[T]wo osprey chicks at Foulshaw Moss Nature Reserve, whose progress is being followed by thousands of viewers via an online webcam, were successfully tagged with unique ID rings last week. This was the first time that staff from Cumbria Wildlife Trust have seen the chicks at close hand since they hatched at the nature reserve last month.
The parent birds kept a watch on the wing as the two chicks were carefully lowered from their tree top nest and handled by an experienced bird ringer with a licence for this Schedule 1 protected species. The process took no longer than 10 minutes and neither parent birds nor chicks seemed unduly alarmed by the activity. As well as being ringed with blue ID bands, they were weighed, measured and checked over.
The two osprey chicks, now known as Blue V9 (probably male) and Blue V8 (most likely a female) are the young of a third clutch of eggs produced by the Foulshaw Osprey pair – White YW (the male) and Blue 35 (the female) – after they successfully fledged three chicks last year.
Simon Thomas, Reserve Officer for Cumbria Wildlife Trust explains why ringing is so important: “These tags are invaluable, as they enable everybody to identify the birds individually, keep tracks of their movements and understand the birds’ life history.
“They have been fitted with metal BTO rings, as part of the national bird ringing scheme and also a plastic colour ring, which allows individual birds to be identified in the field using a telescope or telephoto camera. It was wonderful to be able to get up close to the chicks and see how they are thriving. We hope that visitors will continue to enjoy the chicks’ progress via our webcam and to come and see them for themselves at Foulshaw Moss Nature Reserve.”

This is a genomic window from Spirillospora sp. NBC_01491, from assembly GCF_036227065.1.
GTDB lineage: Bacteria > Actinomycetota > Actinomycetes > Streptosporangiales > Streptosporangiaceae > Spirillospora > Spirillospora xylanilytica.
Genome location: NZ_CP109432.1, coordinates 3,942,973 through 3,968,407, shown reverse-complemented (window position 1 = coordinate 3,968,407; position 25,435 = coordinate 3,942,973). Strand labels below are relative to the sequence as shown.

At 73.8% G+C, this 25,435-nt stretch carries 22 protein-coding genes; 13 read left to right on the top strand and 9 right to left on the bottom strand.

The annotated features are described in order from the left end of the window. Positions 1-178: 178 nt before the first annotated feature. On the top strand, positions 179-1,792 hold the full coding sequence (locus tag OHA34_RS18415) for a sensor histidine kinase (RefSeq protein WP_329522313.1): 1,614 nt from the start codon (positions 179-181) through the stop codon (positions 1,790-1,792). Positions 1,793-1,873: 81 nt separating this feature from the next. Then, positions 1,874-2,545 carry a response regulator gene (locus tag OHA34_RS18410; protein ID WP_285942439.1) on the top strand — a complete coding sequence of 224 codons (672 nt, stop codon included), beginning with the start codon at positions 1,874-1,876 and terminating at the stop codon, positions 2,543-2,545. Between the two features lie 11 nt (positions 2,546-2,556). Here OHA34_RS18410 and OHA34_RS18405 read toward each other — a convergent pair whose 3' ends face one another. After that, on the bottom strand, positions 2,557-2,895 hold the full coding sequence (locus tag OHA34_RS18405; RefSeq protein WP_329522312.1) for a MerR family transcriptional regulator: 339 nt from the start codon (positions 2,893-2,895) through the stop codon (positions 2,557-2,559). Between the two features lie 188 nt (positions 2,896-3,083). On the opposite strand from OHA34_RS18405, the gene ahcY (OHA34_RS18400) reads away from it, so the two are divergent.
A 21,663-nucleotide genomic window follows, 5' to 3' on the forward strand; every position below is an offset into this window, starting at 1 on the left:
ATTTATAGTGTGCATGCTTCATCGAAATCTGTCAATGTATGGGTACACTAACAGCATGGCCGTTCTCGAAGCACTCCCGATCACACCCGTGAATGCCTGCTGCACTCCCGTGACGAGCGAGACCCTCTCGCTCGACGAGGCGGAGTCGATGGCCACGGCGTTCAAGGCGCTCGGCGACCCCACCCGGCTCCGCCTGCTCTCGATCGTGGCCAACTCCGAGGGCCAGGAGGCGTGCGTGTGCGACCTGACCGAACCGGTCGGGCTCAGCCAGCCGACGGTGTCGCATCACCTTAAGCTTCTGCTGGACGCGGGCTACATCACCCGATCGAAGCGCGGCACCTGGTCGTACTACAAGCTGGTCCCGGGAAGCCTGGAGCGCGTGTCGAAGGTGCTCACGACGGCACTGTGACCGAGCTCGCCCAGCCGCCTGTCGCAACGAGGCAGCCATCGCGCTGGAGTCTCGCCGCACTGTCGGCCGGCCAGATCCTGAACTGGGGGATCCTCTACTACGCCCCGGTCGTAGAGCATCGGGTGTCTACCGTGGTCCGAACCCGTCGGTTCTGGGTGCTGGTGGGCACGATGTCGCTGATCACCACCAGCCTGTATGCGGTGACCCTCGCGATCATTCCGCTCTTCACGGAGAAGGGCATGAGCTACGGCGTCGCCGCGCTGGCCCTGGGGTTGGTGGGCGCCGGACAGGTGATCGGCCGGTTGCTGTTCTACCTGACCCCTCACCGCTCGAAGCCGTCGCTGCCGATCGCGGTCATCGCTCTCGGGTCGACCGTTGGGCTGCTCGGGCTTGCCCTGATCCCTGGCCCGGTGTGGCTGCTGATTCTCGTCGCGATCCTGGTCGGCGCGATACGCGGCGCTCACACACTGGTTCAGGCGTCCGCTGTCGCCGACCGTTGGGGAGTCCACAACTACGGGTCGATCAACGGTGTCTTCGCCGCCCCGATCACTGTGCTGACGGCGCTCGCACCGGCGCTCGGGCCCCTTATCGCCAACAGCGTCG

The ospreys have been really popular with local people and tourists alike, with hundreds of people visiting the nature reserve which lies just off the A590 near Witherslack. A short walk from the car park along a boardwalk which runs over the restored peat bog takes visitors to a viewing platform where a beautiful panorama of the nature reserve can be enjoyed. On most days a telescope is available for visitors to see the osprey nest first hand.
Live footage from Cumbria Wildlife Trust’s web camera has been really popular again this year with people all over the world watching each significant moment, from the return of the osprey pair from their wintering grounds in Africa or southern Europe, to the eggs being laid and their defending of their nest from intruding birds.
The ospreys begin their migration to warmer climes in the autumn and remarkably it is likely the female will leave first, just after her young have fledged. The male will remain in the area and continue to fish and feed the young until they are able to fend for themselves and then he will start his journey alone. Young ospreys typically leave Britain a little while after their parents and migrate separately, an amazing feat of nature that sees them fly thousands of miles to their wintering grounds for the first time without guidance.
Cumbria Wildlife Trust’s Foulshaw Moss Nature Reserve is open to visitors and free to enter, and can be found off the A590 near Witherslack. Live footage from the nest can be viewed at www.cumbriawildlifetrust.org.uk/osprey-cam